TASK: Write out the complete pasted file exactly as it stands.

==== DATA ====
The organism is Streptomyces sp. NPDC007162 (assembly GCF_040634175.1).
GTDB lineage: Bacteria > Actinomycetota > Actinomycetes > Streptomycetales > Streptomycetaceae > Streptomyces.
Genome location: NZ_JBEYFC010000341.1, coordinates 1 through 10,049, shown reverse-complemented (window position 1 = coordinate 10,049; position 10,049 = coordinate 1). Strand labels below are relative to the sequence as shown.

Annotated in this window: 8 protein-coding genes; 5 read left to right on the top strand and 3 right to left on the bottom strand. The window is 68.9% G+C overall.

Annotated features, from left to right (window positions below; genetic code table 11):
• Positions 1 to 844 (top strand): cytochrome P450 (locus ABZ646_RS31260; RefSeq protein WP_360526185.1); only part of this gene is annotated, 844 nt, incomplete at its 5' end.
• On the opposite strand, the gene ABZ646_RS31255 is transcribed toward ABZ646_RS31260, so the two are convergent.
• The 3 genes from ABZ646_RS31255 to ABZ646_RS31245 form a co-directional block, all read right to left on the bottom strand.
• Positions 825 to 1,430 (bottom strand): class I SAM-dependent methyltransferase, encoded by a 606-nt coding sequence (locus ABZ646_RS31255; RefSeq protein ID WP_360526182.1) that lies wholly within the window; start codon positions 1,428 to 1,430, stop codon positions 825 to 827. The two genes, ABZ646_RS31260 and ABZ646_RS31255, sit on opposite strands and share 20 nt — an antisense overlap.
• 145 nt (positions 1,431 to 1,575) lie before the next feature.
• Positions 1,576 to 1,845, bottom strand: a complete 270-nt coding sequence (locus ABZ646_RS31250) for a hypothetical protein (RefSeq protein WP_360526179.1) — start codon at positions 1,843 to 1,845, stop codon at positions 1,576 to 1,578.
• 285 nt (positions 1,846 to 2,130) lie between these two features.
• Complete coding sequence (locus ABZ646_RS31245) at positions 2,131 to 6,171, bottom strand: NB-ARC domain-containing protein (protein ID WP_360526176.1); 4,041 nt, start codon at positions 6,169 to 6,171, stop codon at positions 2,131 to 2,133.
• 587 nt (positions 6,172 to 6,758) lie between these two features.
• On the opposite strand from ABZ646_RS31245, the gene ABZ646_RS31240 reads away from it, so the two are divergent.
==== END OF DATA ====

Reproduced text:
The organism is Streptomyces sp. NPDC007162 (assembly GCF_040634175.1).
GTDB lineage: Bacteria > Actinomycetota > Actinomycetes > Streptomycetales > Streptomycetaceae > Streptomyces.
Genome location: NZ_JBEYFC010000341.1, coordinates 1 through 10,049, shown reverse-complemented (window position 1 = coordinate 10,049; position 10,049 = coordinate 1). Strand labels below are relative to the sequence as shown.

Annotated in this window: 8 protein-coding genes; 5 read left to right on the top strand and 3 right to left on the bottom strand. The window is 68.9% G+C overall.

Annotated features, from left to right (window positions below; genetic code table 11):
• Positions 1 to 844 (top strand): cytochrome P450 (locus ABZ646_RS31260; RefSeq protein WP_360526185.1); only part of this gene is annotated, 844 nt, incomplete at its 5' end.
• On the opposite strand, the gene ABZ646_RS31255 is transcribed toward ABZ646_RS31260, so the two are convergent.
• The 3 genes from ABZ646_RS31255 to ABZ646_RS31245 form a co-directional block, all read right to left on the bottom strand.
• Positions 825 to 1,430 (bottom strand): class I SAM-dependent methyltransferase, encoded by a 606-nt coding sequence (locus ABZ646_RS31255; RefSeq protein ID WP_360526182.1) that lies wholly within the window; start codon positions 1,428 to 1,430, stop codon positions 825 to 827. The two genes, ABZ646_RS31260 and ABZ646_RS31255, sit on opposite strands and share 20 nt — an antisense overlap.
• 145 nt (positions 1,431 to 1,575) lie before the next feature.
• Positions 1,576 to 1,845, bottom strand: a complete 270-nt coding sequence (locus ABZ646_RS31250) for a hypothetical protein (RefSeq protein WP_360526179.1) — start codon at positions 1,843 to 1,845, stop codon at positions 1,576 to 1,578.
• 285 nt (positions 1,846 to 2,130) lie between these two features.
• Complete coding sequence (locus ABZ646_RS31245) at positions 2,131 to 6,171, bottom strand: NB-ARC domain-containing protein (protein ID WP_360526176.1); 4,041 nt, start codon at positions 6,169 to 6,171, stop codon at positions 2,131 to 2,133.
• 587 nt (positions 6,172 to 6,758) lie between these two features.
• On the opposite strand from ABZ646_RS31245, the gene ABZ646_RS31240 reads away from it, so the two are divergent.